Mum battling two debilitating illnesses collects maiden WLBS trophy

A CUESTARS snookermum who is at risk of losing her mobility won a trophy on her debut on the World Ladies Billiards and Snooker circuit.

Jackie Ellis overcame the effects of two debilitating illnesses to finish runner-up in the Seniors (40+) event during the two-day Eden Masters in Gloucester.

And just 36 miles away on the same day, her 13-year-old son Riley reached his first final on the Cuestars South of England Under-21 Silver Tour at Jesters Snooker Club, Swindon.

Jackie was beaten 3-1 in her final by world number ten Jenny Poulter (Maidstone) at the South West Snooker Academy.

Earlier, the 50-year-old from Clyffe Pypard, north Wiltshire, overcame Ronda Sheldreck (Ireland) 2-0 in the last-four.

Ellis suffers from chronic fatigue syndrome and fibromyalgia, which causes widespread pain and affects balance, coordination, concentration and short-term memory.

“I was told at the beginning of this year that I’m at risk of losing my mobility,” she said.

“This scared me and having been pretty much housebound for many years and having spent the last 20-plus years trying to conceal my symptoms when I do go out, it gave me the push that I needed to try something that I am very passionate about.”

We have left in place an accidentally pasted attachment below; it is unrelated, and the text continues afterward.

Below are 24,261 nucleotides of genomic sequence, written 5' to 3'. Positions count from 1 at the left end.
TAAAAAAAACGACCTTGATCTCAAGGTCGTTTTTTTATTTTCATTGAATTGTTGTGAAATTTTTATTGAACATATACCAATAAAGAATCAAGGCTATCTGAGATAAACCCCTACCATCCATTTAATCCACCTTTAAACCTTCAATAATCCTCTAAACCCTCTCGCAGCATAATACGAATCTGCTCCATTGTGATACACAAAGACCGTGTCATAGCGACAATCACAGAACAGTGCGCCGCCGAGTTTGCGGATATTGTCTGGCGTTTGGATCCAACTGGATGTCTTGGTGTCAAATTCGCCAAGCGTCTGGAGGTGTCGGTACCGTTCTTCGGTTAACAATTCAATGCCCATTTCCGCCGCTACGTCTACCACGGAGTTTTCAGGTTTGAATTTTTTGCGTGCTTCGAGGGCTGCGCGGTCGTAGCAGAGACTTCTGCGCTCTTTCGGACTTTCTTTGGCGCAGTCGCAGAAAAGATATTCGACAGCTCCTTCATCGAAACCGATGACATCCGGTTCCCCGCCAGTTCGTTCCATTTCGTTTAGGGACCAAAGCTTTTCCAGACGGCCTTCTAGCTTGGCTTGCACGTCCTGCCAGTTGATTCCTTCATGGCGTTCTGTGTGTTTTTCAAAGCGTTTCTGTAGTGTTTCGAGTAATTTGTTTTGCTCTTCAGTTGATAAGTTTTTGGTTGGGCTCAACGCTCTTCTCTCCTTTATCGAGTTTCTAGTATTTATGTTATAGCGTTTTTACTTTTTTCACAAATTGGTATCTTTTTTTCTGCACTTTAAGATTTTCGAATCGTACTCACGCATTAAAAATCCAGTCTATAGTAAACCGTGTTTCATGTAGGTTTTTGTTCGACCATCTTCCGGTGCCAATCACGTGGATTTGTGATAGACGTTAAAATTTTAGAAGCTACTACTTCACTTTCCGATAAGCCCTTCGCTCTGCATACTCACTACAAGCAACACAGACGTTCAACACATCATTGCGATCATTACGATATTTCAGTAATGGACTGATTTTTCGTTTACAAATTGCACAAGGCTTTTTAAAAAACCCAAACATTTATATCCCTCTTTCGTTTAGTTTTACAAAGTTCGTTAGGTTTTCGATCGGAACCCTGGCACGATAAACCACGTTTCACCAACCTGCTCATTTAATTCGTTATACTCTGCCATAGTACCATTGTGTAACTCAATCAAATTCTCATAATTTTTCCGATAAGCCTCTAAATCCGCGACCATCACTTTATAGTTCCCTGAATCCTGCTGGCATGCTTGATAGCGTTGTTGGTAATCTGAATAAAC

Nine months ago, she started working with World Snooker coach Tim Dunkley at Chandlers Ford SC.

And eventually she plucked up enough courage to join the women’s international circuit.

Dunkley said: “I know the agonies and self-doubt that Jackie went through in the build up to this tournament.

“To actually get to Gloucester was a massive achievement in itself.

“But to collect a trophy was far beyond what either of us imagined was possible.”

In a revealing insight into her conditions, Ellis added: “Functioning every day is already an exhausting and painful battle, often ending in tears and frustration at home.

“Adding the snooker into that makes for a major daily struggle and I could not do it without the high level of help, support and patience from my family.

“I am a very competitive person. Playing snooker seems to be ticking quite a few boxes and gives me a reason to get out of the house more.

“The build-up was very intense – full of worries, insecurities and anxiety – and I really didn’t know if I was going to make it right up until hours before I had to leave home.

“I constantly questioned whether I should be attempting this.”

Ellis, who is based at the 147 SC in Swindon, lost 3-0 to Laura Evans (Wales) and 3-0 to Yee Ki Ho (Hong Kong) in the group stages of the main event.

Picture by Tim Dunkley

Riley Ellis (left) and mum Jackie

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Tim Dunkley (World Snooker coach)